Harvard Wins $20M Cancer Grant

The National Cancer Institute (NCI) has awarded Harvard and MIT a five-year, $20 million grant to establish a center geared toward applying nanotechnology to cancer research.

The MIT-Harvard Center of Cancer Nanotechnology Excellence (CCNE) will be one of seven centers across the nation, the NCI announced on Oct. 3.

Ralph Weissleder, a professor of radiology at Harvard Medical School (HMS) and director of the Center for Molecular Imaging Research at Massachusetts General Hospital, and Robert Langer, an Institute Professor in MIT’s Department of Chemical Engineering, will head the new center.

“We’re hoping to use new nanotechnology—things that have been developed for cell phones and computers—for medical applications, especially in the use of cancer prevention. In particular, we’d like to use the technology for the earlier detection, more efficient treatment, and more advanced monitoring of cancer or cancer patients,” Weissleder said.

The CCNEs are multi-institutional hubs that are focused on integrating nanotechnology—the development and engineering of devices so small that they are measured on a molecular level—into cancer research. They were established as part of the NCI Alliance for Nanotechnology in Cancer, an initiative created by the NCI to promote cancer-related nanotechnological research and its increased use in clinical practice.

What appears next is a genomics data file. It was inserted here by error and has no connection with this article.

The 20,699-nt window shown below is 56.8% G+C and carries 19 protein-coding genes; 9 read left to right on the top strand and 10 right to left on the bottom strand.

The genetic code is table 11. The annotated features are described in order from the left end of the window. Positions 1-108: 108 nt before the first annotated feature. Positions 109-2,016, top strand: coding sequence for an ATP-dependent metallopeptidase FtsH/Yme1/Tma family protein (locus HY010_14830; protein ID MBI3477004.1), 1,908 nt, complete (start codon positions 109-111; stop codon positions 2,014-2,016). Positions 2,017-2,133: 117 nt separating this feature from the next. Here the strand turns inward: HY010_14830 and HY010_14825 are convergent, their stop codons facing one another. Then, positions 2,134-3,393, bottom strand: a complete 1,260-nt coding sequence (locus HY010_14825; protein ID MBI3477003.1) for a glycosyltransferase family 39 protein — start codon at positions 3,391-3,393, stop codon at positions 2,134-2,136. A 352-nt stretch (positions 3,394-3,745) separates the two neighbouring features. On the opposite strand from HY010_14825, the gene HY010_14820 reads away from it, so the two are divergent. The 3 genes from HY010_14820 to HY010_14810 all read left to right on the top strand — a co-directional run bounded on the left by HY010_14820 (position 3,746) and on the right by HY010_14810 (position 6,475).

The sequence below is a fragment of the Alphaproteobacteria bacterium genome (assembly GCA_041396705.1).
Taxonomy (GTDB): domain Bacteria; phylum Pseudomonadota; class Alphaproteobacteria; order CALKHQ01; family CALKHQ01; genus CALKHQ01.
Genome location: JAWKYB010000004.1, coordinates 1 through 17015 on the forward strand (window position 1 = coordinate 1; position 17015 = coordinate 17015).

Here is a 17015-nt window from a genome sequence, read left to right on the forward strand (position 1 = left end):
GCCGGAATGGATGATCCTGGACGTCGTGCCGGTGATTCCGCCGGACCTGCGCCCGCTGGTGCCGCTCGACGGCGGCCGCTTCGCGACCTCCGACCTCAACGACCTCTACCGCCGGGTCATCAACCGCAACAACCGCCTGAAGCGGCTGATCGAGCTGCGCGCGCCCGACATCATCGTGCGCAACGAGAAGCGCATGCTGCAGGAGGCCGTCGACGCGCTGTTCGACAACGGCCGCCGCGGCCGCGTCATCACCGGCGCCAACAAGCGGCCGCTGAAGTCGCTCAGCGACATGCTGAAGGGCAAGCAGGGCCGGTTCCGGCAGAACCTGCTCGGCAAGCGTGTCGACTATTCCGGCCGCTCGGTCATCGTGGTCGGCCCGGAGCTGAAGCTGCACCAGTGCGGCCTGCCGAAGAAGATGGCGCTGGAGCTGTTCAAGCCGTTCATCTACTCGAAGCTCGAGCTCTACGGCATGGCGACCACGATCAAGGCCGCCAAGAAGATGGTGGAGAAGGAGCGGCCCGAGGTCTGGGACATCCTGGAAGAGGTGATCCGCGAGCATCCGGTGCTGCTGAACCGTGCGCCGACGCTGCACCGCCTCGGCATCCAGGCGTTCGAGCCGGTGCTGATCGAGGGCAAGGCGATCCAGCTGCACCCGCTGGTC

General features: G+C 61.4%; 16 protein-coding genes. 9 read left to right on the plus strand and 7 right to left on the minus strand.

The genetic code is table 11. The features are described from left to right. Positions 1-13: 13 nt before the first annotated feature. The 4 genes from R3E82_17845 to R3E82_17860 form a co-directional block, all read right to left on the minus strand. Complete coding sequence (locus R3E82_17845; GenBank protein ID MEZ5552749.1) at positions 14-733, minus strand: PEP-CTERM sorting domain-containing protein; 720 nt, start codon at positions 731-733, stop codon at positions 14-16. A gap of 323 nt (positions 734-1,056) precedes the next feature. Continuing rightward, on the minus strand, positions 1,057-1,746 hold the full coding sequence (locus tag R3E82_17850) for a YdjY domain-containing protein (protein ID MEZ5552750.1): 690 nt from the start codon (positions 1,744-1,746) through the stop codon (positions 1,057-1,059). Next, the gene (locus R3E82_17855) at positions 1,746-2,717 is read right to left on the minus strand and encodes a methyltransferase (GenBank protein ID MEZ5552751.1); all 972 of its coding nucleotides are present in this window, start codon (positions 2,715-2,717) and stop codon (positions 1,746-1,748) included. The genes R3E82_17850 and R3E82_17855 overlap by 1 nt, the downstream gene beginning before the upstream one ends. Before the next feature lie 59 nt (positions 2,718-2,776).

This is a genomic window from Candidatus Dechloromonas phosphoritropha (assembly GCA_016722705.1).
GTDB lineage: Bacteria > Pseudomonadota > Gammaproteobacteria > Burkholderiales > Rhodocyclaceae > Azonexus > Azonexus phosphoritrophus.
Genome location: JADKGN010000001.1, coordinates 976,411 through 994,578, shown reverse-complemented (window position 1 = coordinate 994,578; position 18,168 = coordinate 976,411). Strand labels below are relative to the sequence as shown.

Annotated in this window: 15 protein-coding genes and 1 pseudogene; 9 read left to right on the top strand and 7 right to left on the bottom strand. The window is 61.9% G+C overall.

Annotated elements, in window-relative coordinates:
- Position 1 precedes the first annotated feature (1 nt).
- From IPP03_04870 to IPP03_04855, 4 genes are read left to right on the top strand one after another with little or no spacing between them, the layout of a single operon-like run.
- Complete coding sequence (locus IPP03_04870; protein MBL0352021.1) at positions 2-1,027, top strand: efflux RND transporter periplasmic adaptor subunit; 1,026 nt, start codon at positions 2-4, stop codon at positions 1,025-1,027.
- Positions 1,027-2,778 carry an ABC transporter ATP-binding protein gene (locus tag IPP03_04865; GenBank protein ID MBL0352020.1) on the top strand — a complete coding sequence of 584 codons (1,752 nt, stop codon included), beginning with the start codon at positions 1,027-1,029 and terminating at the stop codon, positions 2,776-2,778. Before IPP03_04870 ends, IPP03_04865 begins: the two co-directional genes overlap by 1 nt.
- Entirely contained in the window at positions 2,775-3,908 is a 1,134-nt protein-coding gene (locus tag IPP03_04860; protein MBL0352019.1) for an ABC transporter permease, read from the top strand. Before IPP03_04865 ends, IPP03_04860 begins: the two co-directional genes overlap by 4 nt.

According to Joe Alper, a senior consultant at the NCI and one of the authors of this plan, the CCNEs represent a different approach from other research grants in which scientists are given money, but no concrete timelines or parameters.

“Each of the teams that were awarded funding had to put together things that they were actually going to accomplish: specific nanotechnology for a certain purpose as well as a time frame within which they were going to complete the project,” Alper said.

Over the past year, Langer and Weissleder worked with a team of more than 50 professors across a variety of disciplines to propose innovative ideas that would contribute to the successful treatment or complete eradication of cancer.

“In addition to putting together an amazing team and writing a great proposal, they have achieved all the things that NCI had hoped: experiments involving multidisciplinary fields, a good